Gattaca (1997)


This review shouldn’t contain any spoilers, but you should watch this being completely ignorant of the plot line, so go watch it now.

Gattaca is a film by Andrew Niccol featuring Ethan Hawke, Uma Thurman and Jude Law, released in 1997. It takes place in the “not-too-distant future”, in the USA, and tells the story of a “God’s child” in a world where eugenics make him an “In-Valid”, a less-than-perfect human with less-than-perfect genes, a lower class of beings that the genetic elite decided to use for menial jobs.

This is not your ordinary science-fiction film with special effects and very impressive technology, the technology isn’t a lot more evolved than ours, and the style of most of the objects in the film is “retro”, with architecture from the twentieth century and cars with a fifties look, the homogeneous clothing reminded me of the thirties, even.

The theme of transhumanism and eugenics are dominant throughout the story and the ostracism the “elite” exhibits towards humans that have not been artificially enhanced is a relevant and refreshing take on prejudice.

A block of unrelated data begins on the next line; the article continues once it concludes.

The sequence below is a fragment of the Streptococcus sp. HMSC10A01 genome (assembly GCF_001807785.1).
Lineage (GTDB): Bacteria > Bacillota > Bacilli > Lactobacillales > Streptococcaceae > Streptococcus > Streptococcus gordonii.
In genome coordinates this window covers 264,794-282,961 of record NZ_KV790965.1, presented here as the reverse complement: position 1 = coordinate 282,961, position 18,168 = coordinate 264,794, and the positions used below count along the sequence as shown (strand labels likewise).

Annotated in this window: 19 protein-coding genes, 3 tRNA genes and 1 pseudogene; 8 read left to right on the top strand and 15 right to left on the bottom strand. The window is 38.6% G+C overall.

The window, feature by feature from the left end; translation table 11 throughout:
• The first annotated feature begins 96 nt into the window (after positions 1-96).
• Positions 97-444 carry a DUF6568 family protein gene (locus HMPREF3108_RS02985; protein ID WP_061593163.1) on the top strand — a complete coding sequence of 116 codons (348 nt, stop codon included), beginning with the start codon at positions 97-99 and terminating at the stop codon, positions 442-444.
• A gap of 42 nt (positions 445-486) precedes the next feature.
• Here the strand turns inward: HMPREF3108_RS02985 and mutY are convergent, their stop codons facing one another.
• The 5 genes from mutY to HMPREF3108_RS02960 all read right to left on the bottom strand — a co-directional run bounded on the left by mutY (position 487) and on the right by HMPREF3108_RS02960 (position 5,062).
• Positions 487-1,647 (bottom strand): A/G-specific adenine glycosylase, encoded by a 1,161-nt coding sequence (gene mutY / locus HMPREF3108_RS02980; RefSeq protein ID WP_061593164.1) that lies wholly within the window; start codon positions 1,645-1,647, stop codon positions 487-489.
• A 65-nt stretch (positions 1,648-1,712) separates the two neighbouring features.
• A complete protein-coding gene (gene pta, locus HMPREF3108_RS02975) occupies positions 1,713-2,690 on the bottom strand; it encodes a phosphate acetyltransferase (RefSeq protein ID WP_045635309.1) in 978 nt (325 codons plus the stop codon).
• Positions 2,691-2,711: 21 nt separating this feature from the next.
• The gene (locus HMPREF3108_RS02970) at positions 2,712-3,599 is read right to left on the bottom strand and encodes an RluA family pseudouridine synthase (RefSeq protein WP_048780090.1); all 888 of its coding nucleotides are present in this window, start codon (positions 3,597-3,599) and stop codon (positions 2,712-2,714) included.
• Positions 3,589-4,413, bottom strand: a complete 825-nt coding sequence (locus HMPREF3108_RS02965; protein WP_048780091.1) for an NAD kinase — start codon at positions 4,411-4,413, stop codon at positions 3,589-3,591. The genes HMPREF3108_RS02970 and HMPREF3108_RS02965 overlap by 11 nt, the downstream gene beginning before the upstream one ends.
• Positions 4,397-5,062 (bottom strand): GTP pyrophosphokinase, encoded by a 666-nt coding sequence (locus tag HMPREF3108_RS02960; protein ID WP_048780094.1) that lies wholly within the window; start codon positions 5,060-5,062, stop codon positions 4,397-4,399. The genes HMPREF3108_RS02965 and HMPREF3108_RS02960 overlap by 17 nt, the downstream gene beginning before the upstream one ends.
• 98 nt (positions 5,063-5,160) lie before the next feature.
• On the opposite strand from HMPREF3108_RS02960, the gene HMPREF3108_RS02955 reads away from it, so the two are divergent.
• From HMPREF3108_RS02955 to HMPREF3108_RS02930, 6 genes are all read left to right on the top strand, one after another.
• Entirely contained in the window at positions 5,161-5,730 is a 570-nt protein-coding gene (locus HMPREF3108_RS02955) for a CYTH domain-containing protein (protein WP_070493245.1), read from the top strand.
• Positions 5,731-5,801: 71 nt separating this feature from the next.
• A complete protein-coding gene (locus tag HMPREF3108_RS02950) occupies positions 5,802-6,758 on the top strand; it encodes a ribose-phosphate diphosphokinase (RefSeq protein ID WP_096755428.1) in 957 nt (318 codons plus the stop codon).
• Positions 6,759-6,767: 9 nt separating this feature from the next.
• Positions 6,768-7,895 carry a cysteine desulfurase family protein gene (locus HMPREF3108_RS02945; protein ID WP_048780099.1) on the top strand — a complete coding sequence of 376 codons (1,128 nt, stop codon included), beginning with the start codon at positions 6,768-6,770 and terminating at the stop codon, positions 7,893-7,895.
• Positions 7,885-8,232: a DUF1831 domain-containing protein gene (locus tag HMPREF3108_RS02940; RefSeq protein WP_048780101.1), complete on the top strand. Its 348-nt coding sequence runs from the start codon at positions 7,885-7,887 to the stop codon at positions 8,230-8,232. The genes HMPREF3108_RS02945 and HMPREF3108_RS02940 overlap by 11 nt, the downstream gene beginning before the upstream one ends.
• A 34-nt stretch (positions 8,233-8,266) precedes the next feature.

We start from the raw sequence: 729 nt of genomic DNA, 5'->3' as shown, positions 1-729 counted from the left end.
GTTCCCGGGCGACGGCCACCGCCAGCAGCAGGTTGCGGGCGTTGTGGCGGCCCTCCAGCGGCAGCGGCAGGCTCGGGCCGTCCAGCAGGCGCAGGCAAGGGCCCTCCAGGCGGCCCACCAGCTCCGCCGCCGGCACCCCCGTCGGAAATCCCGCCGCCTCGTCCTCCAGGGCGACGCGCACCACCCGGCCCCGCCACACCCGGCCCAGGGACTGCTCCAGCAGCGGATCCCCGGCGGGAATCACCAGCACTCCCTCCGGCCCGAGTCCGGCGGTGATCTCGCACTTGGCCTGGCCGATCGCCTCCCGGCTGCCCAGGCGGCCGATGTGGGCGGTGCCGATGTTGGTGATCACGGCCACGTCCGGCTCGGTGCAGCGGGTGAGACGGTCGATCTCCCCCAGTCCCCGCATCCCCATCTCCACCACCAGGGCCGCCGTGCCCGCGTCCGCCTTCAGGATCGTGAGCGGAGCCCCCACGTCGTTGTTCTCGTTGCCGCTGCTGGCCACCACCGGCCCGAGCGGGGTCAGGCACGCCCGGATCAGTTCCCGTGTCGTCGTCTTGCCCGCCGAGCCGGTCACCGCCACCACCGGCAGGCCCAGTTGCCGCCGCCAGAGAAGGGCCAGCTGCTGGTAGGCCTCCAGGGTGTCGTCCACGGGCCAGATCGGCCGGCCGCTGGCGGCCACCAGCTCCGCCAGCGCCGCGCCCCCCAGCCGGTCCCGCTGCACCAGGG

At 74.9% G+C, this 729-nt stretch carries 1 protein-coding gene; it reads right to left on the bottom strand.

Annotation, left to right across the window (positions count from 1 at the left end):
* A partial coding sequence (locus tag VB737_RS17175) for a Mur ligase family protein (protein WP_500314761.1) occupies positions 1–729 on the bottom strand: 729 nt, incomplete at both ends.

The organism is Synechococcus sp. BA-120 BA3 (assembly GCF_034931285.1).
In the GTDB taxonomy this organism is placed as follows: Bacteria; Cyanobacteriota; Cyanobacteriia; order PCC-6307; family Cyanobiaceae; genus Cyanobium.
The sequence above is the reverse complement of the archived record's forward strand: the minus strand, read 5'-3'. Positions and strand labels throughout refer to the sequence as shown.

This film is an impressive tale about ambition and society’s resistance to change or abnormality, too, Ethan Hawke’s character is the complete opposite of Jude Law’s: perseverant and willful, filled with dreams of space travel, while Jude Law plays a cynic whose demise is quite striking intellectually more than physically even though he’s an alcoholic cripple.

The script is multi-leveled and the plot is impressively detailed, and unsurprisingly more consistent than the usual Hollywood flick. There are moments with incredible suspense, the flash-backs aren’t abused, and watching it was a calming experience overall, and encouraged reflection.